Sound symbolism: Can Pokemon help linguists see why a chair is called a chair?
What is it about words that indicates their meaning? Are there common threads that run across cultures and languages? Linguists are looking for answers, in the 800 made-up words that constitute the names of the set of animation characters called Pokemon.
To what extent does the sound of a word symbolise the nature of the object? A new study is using Pokemon to try and establish links.
The study is being conducted by two PhD students and three professors from the departments of linguistics and cognitive science at University of California, Merced and University of California, Berkeley. When they were looking for a tool to study the way people process language, they fixed upon the Pokemon animation characters‘ names.
Since most Pokemon have made-up words for names, such as Squirtle and Blastoise, it seemed like a good way to assess how sound could indicate meaning. And a set of over 800 names offered more variety than, say, Lewis Carroll’s nonsense poem Jabberwocky, which incidentally has been used in numerous linguistics studies too.
Studying sound symbolism is notoriously hard because it is very difficult to find usable data across cultures and languages, Jordan Ackerman, a student of cognitive and information science at Merced, tells Wknd. For example, you might look at the sounds in the words for “chair” in different languages, but “chair” itself is defined differently in different cultures. It may also be a stool, a beanbag or a throne, which makes it hard to relate sounds with physical features.
The truth is it’s not clear how much sound symbolism does exist in spoken language, Ackerman says, and linguists typically fall on one of two sides when it comes to the sound symbolism debate. There are those who believe that most of human language is not designed to make room for an intrinsic link between the sound of a word and the form it represents. And there are those, like these researchers, who believe there is more sound symbolism in language that we realise.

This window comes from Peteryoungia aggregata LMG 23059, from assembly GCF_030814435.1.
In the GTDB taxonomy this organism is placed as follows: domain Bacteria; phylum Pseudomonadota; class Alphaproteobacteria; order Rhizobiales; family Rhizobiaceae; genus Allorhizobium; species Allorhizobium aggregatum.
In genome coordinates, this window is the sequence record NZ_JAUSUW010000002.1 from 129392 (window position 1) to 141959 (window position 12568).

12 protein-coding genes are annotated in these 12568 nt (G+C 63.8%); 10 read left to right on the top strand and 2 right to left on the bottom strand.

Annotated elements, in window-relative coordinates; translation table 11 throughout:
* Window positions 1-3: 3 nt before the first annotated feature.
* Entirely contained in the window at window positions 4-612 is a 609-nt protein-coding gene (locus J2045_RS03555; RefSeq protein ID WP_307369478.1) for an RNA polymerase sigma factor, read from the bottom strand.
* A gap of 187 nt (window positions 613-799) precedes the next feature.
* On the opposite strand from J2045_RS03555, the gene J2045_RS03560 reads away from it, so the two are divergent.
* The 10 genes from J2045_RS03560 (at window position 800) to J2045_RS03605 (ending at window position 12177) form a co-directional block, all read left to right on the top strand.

Ackerman and his colleagues are using Pokemon to try and understand what these links might look like, since these were terms created or repurposed in our times to denote very specific objects. Could Pokemonikers then reveal something about why a chair might have been called a chair?
“What we found is that there is both language-specific and cross-language sound symbolism,” Ackerman says. For example, “longer Pokemon names are associated with more evolved Pokemon stages; so the Pokemon character Abra grows into Kadabra and then a much stronger Alakazam. In Japanese, it grows from Giaru to Gigiaru and then to Gigigiaru.”
In the names for Pokemon across the six languages that Ackerman and his colleagues studied (English, Japanese, Mandarin, Cantonese, Russian and Korean), increase in Pokemoniker length always correlated with increases in Pokemon size, weight, power and evolutionary stage. Certain sounds (voiced obstruents such as b, d, v and z sounds) and certain tones in Mandarin and Cantonese were found over and over in the names for Pokemon with certain physical attributes.
“Interestingly, of all the Pokemon attributes, the ones that were most likely to be used in sound symbolism are the same ones that are useful in the game, like power and evolutionary stage,” Ackerman says.
Since the publication of their initial findings in the journal of the Linguistic Society of America in 2018, the work has drawn more attention. “We now organise a recurring conference on Pokemonastics, the study of Pokemon names,” Ackerman says.